12. For obvious reasons a potential buyer will want a test drive. Give him the keys only when you’re both inside the car. When it’s over get him to switch off the ignition and hand you the keys before you get out. I know this sounds needless but it’s better to be safe than sorry. Some so-called testers have been known to drive off.
13. When it comes to settlement tell him you want to be paid by banker’s cheque. Normally this guarantees payment but forgeries do exist. Don’t hesitate to ask for the name of his bank so you can telephone to make sure they issued the cheque. This is imperative if you accept payment by personal cheque. Consequently, the transaction must be concluded during bank opening hours and not during the weekend when it will be closed. Please note that many French banks are open on Saturday mornings only.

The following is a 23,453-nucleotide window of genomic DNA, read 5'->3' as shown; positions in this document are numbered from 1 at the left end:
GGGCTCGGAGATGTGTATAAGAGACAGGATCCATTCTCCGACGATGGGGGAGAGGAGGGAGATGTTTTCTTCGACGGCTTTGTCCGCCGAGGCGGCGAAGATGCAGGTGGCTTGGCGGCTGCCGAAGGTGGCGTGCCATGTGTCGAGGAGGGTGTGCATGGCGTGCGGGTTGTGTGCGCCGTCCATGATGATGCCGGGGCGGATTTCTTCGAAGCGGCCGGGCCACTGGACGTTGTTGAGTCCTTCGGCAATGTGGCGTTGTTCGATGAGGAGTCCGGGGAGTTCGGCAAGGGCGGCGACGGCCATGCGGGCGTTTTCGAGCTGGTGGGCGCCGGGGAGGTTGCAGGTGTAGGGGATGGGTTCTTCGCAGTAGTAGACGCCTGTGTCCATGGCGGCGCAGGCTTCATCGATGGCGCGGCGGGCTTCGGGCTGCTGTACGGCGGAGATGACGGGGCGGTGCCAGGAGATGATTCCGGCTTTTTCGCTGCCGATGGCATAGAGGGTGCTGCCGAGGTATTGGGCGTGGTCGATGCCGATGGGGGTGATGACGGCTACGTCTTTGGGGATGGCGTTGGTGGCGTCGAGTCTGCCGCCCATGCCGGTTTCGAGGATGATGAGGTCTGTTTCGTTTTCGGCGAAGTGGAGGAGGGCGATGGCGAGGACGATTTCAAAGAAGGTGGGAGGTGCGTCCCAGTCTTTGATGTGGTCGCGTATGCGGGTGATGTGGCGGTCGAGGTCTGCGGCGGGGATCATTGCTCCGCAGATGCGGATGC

14. Just to be on the safe side make sure you’re actually holding the cheque before handing over the keys and the crossed, dated and signed carte grise or the detachabe certificat d’immatriculation coupon.
15. Be aware that as the seller you’re responsible for any hidden defects existing before the transaction. If the buyer proves their existence he can ask you to refund part of the price he paid if he decides to keep the vehicle, or to cancel the sale with a total refund of the price paid. However, providing the buyer agrees, you can include a written let-out clause with regard to the hidden defects guarantee in the sales contract. French judges are usually more clement with the seller when the buyer is a professional as they consider he is better qualified to judge the state of a vehicle than a private buyer.